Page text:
4.  Credit history. Increasingly, we are depending upon the snapshot of the credit report to tell us whether you manage money well or not. No lender wants to fund a business where the money is managed from the cash till, or places his “lifestyle” ahead of his obligations.

5.  Assets to lien? Since the 1950’s banks have been encouraged to help people buy their own homes, thereby creating a careful lender game of deciding if the loan can be backed by recoverable assets. The poorer the asset quality, the higher the rate will be. Think of business assets as the poor relation to that home on the lake that the banker can seize.

6.  Skin in the game? Forget borrowing if you do NOT have your own money in the game. Until recently, that has been the only truth. But Canada has some great rules to govern crowdfunding and protect the unwary investor. Seedups is the Canadian version of an Irish company which helps start-ups get the initial tranche of cash they need.

7.  Strength of the management? The owner of the company typically makes the pitch to the bank or the lender to get more money. A long history of uneven results , while everyone else is doing well, points to rotten management. Doing poorly in a herd of low performers shows a management with no imagination.

8.  Strength of the balance sheet. Businesses can sell like crazy and still go out of business. In the 1990s my neighbour was a manufacturer and importer of children’s clothing, opening stores almost every month. Sales skyrocketed, profits were phenomenal but the stores failed. The lender will first look at your balance sheet and NOT the profit and loss statement. If your debt is high or you are experiencing a cash crunch due to high growth, be prepared for some tough questions about injecting more of your cash.

9.  Finally, going too late to the lender, bank or investor is bad. Arriving cap in hand because the business is now struggling shows poor judgment and controls. You can expect to pay more for your money and it will come with hooks.

 

This column focuses on business problems and how to solve them. Andrew Gregson, BA, MA , M.Sc.Econ is a mortgage broker, economist, and author.



The price of money

Money is not a commodity. By definition, a commodity is a generic product that is bought and sold on price alone. Money, Canadian bills for example, look the same, smell somewhat the same, and are available country wide. But, when you want to borrow money, rent the money in fact, the price for that money is not at all consistent.

Why does the price of money fluctuate from person to person? Why do some people borrow at prime minus rates and some at 18%? It is because, in part, that your lender does a risk assessment of you and your circumstances that affects what they will charge. Let’s look at this from the point of view of a mortgage for your home.

The first consideration is location. If your home is 100 kilometres from the nearest small town of 4000 people, you might not get a mortgage at all, but if you do, the lender will add risk factors. If you default, will anybody buy the property and redeem the mortgage? Your Shangri-La is perhaps too unique to attract a buyer.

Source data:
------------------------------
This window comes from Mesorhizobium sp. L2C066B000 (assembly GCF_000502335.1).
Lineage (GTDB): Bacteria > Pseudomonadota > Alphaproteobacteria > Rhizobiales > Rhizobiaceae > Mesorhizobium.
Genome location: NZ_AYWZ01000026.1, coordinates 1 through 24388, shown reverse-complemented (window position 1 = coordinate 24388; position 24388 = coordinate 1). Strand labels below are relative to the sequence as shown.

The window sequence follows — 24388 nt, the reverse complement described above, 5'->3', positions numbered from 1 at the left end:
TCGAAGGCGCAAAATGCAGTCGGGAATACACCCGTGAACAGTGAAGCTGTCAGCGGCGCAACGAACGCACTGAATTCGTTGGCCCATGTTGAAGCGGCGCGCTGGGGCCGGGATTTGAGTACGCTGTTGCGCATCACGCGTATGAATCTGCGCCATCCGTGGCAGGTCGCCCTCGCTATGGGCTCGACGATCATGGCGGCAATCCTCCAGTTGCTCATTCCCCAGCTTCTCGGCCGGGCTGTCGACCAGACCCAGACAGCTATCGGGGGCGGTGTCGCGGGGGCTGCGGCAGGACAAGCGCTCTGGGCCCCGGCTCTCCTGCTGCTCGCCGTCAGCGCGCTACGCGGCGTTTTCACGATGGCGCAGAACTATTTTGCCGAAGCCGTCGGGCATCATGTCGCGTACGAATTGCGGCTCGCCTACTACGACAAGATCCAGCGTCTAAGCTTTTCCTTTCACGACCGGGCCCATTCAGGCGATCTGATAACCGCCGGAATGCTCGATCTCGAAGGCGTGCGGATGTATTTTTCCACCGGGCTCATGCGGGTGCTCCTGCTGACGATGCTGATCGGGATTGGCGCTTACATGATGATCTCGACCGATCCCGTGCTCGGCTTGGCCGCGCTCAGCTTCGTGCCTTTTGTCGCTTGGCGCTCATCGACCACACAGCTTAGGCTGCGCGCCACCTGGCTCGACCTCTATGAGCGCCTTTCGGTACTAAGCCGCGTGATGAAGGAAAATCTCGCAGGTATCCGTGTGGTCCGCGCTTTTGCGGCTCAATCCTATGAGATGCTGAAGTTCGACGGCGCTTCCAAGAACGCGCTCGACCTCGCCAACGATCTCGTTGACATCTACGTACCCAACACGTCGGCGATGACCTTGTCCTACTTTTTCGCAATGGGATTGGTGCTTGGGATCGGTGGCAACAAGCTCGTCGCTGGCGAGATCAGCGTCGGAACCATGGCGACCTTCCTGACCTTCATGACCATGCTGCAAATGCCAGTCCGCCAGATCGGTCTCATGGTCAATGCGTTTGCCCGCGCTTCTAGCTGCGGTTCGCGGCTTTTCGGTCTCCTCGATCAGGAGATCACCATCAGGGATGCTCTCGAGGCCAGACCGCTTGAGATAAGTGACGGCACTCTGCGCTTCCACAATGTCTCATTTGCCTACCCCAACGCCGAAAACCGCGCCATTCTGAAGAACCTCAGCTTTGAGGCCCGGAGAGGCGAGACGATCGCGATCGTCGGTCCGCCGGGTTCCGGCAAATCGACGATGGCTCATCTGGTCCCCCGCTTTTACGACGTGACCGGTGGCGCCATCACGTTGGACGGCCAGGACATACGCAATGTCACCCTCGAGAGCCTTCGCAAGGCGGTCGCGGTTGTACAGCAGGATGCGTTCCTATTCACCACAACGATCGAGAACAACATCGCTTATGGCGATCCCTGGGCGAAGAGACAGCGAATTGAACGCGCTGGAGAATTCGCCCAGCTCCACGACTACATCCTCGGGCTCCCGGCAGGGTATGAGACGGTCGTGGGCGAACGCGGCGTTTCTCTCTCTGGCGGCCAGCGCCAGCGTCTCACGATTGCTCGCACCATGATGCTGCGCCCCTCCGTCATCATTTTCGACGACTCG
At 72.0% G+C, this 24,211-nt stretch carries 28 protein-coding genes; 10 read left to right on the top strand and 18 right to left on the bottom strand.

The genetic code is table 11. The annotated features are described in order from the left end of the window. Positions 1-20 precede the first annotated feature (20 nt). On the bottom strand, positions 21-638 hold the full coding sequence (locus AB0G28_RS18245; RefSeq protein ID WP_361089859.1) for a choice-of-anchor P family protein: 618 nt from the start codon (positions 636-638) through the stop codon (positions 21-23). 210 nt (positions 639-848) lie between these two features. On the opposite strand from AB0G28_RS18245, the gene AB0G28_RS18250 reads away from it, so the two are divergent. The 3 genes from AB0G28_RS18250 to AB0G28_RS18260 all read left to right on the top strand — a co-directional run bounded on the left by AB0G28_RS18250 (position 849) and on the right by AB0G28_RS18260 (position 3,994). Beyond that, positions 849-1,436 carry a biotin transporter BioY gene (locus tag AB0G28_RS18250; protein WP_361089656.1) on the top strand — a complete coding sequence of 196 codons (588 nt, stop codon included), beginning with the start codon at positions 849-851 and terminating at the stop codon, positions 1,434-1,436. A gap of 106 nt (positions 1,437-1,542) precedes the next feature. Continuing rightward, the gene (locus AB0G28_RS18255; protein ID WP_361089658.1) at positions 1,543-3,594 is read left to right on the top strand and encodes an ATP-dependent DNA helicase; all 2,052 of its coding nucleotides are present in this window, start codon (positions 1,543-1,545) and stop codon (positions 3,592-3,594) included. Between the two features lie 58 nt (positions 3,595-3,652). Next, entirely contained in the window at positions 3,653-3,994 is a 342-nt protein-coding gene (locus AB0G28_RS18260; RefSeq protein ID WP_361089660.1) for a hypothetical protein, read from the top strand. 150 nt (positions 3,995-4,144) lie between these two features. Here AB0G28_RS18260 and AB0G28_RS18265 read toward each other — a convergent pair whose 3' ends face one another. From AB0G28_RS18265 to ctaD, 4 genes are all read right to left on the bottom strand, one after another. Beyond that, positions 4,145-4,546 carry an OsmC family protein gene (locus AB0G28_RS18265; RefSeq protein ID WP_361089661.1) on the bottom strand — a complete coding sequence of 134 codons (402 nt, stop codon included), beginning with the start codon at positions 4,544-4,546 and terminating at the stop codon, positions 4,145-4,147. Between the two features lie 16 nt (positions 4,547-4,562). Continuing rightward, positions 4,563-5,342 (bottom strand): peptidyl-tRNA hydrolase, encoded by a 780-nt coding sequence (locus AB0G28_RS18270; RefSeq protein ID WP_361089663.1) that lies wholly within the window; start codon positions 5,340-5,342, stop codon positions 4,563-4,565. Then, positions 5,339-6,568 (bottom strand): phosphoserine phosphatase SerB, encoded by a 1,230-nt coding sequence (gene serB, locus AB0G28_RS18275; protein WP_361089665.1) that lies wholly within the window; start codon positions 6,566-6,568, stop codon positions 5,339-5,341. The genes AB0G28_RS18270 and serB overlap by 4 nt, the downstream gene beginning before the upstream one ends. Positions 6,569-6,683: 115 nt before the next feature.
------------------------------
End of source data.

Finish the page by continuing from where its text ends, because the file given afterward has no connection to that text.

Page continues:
Then there is the home price bracket to consider. A home priced to sell in a hot price bracket is easier to mortgage than a million dollar home. There are simply more buyers who equate to an easier exit from the loan in the event of default.

Then there is the loan to value calculation. A high ratio means only that you do not have enough “skin” in the game and if things get overwhelming it is too easy for you to walk away, leaving the lender with your house. A higher loan to value ratio simply means you will pay a higher interest rate or have to give up your first born child.

Then there is your employment. Self-employed or just started a new job? You will pay more for your money. That is because the risk of not being employed or having too little money coming in to service the mortgage is higher than having a nice steady government job.

Then there is your credit report. Credit is something to be managed. Keeping your record clean and current shows that you are fastidious about paying your obligations. Having a low score means you are a deadbeat.

All of the above explains why some people pay 2.5% and some 15% on their mortgages. It is, in part, a reflection of the supply and demand function.

 

This column focuses on business problems and how to solve them. Andrew Gregson, BA, MA , M.Sc.Econ is a mortgage broker, economist, and author.



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Yard sale pricing

I have deliberately abridged this household tips article to illustrate pricing strategies. "Tips For Pricing Yard Sale Items” was written by Lynnette Walczak, and published in household-tips.thefuntimesguide.com

 

If you want to be smiling at the end of your yard sale and feel good that you’ve sold most of your items, then price everything very low! I’m not kidding.

[Left over inventory is a drag on your shelf space and should be liquidated, or returned to keep your retail store looking fresh.]

 

Price Tags vs Haggling

Unless someone is a seasoned yard sale shopper, most people aren’t all that comfortable “haggling” to get the best deal on a yard sale item.